op draft choice Craig James scored the Washington Federals' first and only touchdown today in a controlled scrimmage against the Birmingham Stallions on a 47-yard run around left end that the tailback from Southern Methodist called "a pretty good way to start off the new year."
James ran the ball only three times in the exercise between United States Football League teams in the Gator Bowl. He totaled 10 yards on the other two carries. Birmingham also was held to one touchdown, on its third of four possessions.
"I figured I'd better do something," James said. "That's what they're paying me all this money to do."
The scrimmage format allowed the coaches direct on-the-field contact with the players. The majority of the Federals' 66-man roster participated in the drill that ran 90 minutes and allowed both squads their first taste of USFL competition.
"I thought this league would be a tougher brand of football than what I saw in college," James said, "but I had no idea professional ball would be this much better. There was a lot of hard hitting out there today, even if the field was a little sloppy, and lots of folks were flying around."
Kim McQuilken, a seven-year NFL veteran who spent most of his time in a backup role with the Atlanta Falcons and Washington Redskins, started the contest at quarterback for the Federals.
After a sluggish start, McQuilken found another former Redskin, tight end Phil DuBois, over the middle for a 27-yard strike. On the next play, James slammed off left tackle on his third carry of the day, smashed into a pileup that offered little daylight, then bounced around the corner and raced untouched into the end zone. Obed Ariri kicked the extra point.
"I just blasted into the middle," James said. "There was no room so I cut back, running into about three guys. But once I bounced back and found the opening, it was clear sailing from there. It felt good to score the first time out."
The all-Southwest Conference performer was obviously delighted by his first outing against league opposition. He noted, however, that the Federals "can all improve. We've got to work and work and work harder. Once we get a look at the film, we'll be able to see what we did wrong and concentrate on working out our mistakes."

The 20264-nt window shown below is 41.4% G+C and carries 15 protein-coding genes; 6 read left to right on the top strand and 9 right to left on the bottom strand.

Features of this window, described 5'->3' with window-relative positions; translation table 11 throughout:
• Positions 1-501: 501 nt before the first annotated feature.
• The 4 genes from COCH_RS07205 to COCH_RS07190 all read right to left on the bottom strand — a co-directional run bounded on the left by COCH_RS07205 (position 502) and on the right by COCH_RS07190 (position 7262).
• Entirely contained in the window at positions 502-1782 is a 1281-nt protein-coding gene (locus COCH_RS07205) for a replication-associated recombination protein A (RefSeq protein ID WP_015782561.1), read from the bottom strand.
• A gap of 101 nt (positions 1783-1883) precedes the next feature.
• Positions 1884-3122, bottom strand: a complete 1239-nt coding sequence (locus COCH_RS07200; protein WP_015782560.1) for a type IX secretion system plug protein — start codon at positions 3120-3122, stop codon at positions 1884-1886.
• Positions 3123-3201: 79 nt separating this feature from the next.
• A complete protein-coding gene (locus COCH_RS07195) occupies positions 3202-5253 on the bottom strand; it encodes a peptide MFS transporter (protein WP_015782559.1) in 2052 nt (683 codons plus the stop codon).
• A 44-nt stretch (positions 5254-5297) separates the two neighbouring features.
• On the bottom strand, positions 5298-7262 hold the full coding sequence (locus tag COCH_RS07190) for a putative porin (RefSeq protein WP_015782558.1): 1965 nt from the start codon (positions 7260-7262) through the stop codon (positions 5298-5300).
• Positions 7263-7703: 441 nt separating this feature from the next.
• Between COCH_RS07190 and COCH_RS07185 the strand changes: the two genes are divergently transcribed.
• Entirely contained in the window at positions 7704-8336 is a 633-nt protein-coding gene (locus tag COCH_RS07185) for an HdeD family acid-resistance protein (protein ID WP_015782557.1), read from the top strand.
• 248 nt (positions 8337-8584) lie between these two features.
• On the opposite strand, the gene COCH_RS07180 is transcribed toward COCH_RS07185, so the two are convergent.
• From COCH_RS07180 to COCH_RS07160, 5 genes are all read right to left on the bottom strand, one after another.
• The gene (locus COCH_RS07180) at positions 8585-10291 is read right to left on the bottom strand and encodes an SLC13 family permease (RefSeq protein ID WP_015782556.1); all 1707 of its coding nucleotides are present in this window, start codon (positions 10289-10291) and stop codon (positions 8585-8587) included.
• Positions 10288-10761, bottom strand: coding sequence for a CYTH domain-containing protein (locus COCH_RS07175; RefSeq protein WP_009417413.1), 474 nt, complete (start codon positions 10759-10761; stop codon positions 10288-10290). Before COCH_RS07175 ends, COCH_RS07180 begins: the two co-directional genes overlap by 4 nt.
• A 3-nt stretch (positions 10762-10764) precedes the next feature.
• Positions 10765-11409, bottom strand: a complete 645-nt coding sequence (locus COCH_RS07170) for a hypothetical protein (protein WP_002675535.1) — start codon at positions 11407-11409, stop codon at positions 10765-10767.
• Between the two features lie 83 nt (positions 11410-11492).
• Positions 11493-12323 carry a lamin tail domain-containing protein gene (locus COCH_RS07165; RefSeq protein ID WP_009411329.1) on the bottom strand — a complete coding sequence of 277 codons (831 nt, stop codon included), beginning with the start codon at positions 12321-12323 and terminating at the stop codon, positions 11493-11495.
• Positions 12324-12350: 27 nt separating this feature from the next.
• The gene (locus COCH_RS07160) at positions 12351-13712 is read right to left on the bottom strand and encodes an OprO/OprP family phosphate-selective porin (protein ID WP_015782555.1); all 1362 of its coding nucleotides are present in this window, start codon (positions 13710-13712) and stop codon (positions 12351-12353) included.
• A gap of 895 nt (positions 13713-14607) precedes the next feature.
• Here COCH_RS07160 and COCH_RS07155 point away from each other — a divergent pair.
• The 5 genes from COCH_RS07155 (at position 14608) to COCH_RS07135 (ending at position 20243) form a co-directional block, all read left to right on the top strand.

"In about four, five or six weeks, I assure you there's going to be a lot of good football out there. There's lots of talent, I promise."
No less auspicious was the debut of unheralded Stallions quarterback Bob Lane. He directed Birmingham's second-team offense 70 yards in eight plays, a neat five-minute operation in which he completed three of four passes, all of those short throws over the middle.
Cornelius Quarles, a bruising runner from Howard University, gained 11 yards, then six yards and a touchdown on slashes off tackle. Scott Norwood (James Madison U., Jefferson High School in Annandale, Va.) made the extra point.
Reggie Collier, the touted first-round draft choice from the University of Southern Mississippi, started at quarterback for the Stallions but saw only limited action. Collier, labeled by some professional scouts an equal or better in potential to Stanford's John Elway and Pittsburgh's Dan Marino this past college season, began well, directing the first unit downfield virtually on his own. Unable to find open receivers, Collier was forced out of the pocket by the Federals' stingy, swarming defense, which was led by linemen Drew Taylor and Coy Bacon and middle linebacker Ed Baxley. Collier's 12-play drive ended at the Federals' 13-yard line.
For the Federals, quarterbacks Mike Hohensee, Mike Nott and Chris Garrity could not establish much of anything in their turns at calling signals. Untimely penalties, missed passes and quarterback sacks kept them within their own territory most of the day.